Viggo Mortensen isn’t a typical Hollywood actor. In fact, viewing his film credits proves that Viggo can’t really be pigeonholed at all, with his projects ranging from the big budget epic The Lord of the Rings trilogy to low-budget indie films and less successful dramas like Jauja (2014) and The Two Faces of January (2014). Now, as Mortensen is set to star in Captain Fantastic, the actor opens up about his choices in film projects, as well as providing his personal insight into what makes Captain Fantastic so unique.
Captain Fantastic Casts Viggo Mortensen As Father Raising Six Daughters Off The Grid
In Captain Fantastic, Viggo plays the head of a family living off the grid, deep in the wilderness, where he teaches his six daughters to kill their own food, live off the land, and to defend themselves with hand-to-hand combat skills. In their review of Captain Fantastic, New York Daily News reveals what we might expect of such a story, saying that Mortensen’s character must eventually come to terms with the fact that at least some of his daughters might eventually want to return to a technologically advanced society and buy their food at grocery stores.
Adding further drama to the story, director Matt Ross has cast Frank Langella as Mortensen’s disapproving father-in-law, who is only too eager to pay for Ivy League educations for his beloved grandchildren. Viggo’s Captain Fantastic character faces the dilemma with which every parent is eventually faced: is it better to hold on tightly or to let them be free?
While Viggo Mortensen portrays Ben as a free thinking hippie type, harmless and well-intentioned, twists in the plot suggest things may not go exactly as audiences might assume. The New York Daily News review of Captain Fantastic even suggests that Ben’s motives may not be as altruistic as they at first appear, taking audiences of Captain Fantastic on an unexpected journey of discovery toward an unrevealed destination.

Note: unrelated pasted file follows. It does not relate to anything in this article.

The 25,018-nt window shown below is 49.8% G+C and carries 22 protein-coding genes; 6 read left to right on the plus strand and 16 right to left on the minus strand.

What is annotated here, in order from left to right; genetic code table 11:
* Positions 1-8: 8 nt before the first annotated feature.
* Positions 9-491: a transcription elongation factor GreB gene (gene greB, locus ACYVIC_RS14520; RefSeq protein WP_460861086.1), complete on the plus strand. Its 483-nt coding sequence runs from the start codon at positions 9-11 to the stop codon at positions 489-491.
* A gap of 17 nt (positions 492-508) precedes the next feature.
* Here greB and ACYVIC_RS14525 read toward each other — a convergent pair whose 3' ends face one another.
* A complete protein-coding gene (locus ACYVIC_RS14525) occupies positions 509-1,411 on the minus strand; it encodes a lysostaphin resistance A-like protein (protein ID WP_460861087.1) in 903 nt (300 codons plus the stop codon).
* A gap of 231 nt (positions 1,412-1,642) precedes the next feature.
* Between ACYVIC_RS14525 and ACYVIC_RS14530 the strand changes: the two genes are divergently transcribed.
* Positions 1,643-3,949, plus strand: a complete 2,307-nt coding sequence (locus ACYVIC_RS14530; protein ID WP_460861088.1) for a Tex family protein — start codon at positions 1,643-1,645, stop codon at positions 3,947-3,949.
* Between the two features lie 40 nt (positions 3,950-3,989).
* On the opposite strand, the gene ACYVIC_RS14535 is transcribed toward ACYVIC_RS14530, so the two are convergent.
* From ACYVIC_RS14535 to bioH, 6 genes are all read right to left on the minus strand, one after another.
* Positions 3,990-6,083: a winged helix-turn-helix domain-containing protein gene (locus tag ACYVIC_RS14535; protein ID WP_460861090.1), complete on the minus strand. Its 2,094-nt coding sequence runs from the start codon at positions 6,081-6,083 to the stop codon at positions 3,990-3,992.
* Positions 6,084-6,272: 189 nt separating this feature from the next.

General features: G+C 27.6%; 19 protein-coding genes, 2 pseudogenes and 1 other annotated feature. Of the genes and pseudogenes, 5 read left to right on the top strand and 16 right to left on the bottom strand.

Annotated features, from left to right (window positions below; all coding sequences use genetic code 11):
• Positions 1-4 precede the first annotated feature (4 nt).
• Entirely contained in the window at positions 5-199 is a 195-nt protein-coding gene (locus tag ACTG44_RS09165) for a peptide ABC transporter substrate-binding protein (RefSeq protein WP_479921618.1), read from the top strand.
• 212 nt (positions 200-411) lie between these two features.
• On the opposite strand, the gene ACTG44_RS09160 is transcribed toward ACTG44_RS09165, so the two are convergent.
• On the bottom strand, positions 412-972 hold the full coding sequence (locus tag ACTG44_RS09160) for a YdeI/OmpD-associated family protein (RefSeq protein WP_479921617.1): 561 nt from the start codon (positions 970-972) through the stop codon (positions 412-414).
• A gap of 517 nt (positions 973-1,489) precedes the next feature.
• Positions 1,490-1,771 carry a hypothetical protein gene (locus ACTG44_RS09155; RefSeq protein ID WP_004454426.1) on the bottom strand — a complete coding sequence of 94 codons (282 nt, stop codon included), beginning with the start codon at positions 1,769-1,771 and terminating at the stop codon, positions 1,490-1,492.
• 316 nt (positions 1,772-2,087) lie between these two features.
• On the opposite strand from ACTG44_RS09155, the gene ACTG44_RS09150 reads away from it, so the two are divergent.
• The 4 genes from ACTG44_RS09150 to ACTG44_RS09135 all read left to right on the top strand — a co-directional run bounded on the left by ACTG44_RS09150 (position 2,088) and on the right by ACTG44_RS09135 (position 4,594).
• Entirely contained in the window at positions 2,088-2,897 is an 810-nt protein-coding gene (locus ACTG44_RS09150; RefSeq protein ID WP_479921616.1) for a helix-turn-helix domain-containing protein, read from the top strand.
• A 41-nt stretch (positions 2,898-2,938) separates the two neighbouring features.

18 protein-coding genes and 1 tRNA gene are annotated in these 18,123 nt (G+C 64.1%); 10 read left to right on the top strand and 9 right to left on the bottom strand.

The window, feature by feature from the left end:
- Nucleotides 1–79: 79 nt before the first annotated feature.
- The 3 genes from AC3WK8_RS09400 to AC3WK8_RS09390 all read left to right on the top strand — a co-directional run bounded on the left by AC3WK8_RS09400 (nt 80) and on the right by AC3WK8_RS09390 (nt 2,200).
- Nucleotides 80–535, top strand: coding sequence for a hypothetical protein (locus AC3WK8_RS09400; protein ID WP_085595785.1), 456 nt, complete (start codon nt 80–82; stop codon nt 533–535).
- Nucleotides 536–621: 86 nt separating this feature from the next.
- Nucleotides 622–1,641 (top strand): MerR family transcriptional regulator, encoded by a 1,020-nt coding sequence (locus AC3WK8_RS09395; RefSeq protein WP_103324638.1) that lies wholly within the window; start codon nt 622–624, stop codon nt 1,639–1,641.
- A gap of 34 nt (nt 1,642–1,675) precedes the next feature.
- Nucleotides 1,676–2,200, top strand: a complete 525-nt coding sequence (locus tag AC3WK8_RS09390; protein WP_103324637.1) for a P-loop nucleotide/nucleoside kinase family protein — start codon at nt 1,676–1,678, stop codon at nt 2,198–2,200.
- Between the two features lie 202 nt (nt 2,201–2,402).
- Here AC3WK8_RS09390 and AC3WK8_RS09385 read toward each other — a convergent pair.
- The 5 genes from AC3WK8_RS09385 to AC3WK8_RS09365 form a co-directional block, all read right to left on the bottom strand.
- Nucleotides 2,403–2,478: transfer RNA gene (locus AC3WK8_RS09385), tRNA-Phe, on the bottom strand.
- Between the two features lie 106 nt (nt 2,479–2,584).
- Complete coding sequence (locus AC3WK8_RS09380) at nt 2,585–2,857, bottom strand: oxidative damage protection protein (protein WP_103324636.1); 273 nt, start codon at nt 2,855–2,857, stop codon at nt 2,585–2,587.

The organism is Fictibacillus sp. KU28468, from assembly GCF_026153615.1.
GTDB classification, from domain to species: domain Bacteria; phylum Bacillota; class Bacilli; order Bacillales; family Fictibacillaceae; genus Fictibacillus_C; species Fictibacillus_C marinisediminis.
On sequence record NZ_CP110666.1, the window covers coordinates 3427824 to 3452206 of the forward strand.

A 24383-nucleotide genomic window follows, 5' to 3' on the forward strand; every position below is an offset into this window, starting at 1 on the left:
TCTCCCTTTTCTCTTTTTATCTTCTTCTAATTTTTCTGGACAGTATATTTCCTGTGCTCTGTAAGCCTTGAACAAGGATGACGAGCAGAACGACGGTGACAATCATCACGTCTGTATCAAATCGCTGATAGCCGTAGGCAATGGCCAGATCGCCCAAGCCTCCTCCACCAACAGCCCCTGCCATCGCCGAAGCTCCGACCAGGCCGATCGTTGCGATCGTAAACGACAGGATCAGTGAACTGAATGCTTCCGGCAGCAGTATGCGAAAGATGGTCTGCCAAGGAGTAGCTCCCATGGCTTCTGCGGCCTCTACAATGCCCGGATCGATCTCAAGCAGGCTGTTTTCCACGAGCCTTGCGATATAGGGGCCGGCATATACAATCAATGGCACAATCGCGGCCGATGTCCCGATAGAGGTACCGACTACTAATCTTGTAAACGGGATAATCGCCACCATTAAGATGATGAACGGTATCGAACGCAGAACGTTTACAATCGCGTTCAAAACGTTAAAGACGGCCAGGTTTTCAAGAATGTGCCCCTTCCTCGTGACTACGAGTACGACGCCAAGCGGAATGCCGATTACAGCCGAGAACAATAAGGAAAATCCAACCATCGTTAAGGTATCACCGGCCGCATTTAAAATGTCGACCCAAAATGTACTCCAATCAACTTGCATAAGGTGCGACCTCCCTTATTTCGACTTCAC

Captain Fantastic Star Viggo Mortensen Opens Up About His Film Role Choices
In an interview with The New York Times, Captain Fantastic‘s Viggo Mortensen opened up about his choices in taking on film projects, recalling one film in particular for the unique experiences it offered him as an actor. The film, Far from Men, required Mortensen to learn how to speak French and Arabic, which he found to be an interesting challenge, but even that isn’t what really drew Viggo to take on the project. Mortensen’s criteria is far more basic. He’s just looking for an interesting tale.
“I just liked the story a lot. I’ve had people say: ‘Well, obviously you’ve eschewed studio movies. You just don’t care for them.’ But that’s just the way it’s worked out,” says the Captain Fantastic star. “I don’t have a preference for a high- or low-budget movie. I really don’t.”
While he’s not opposed to working on big budget films, Viggo says he doesn’t really care for the precarious position in which they put the actors or the fact that, by their very nature, they must be unoriginal films rehashing the past successes seen throughout Hollywood’s history. It all comes down to money, says Mortensen. The studios invest millions, sometimes hundreds of millions, of dollars in a single project and Viggo says they want assurances that they’ll get their money back and earn a profit. For that, the pressure is on the actors to outperform and on writers and producers to follow a proven format.
For Captain Fantastic, Viggo says he was really drawn to the story, and also to the character of Ben because he was able to identify with the character in many ways. Mortensen also says he liked the challenges his Captain Fantastic character faces and the unexpected choices that those challenges force him to make.
“Much as I liked the beginning, I was thinking, ‘O.K., I know what this is — outsiders, sort of a liberal point of view; I guess we’ll be on their side,” Viggo Mortensen said. “Sort of a ‘Little Miss Sunshine’ kind of movie. And then I was surprised. There really isn’t a hero. As you go along, you sort of cringe and see some of the things in this character you dislike most — rigidity, authoritarianism.”
Captain Fantastic, starring Viggo Mortensen, George MacKay, and Samantha Isler, opens in theaters today.
[Image by Matt Winkelmeyer/Getty Images]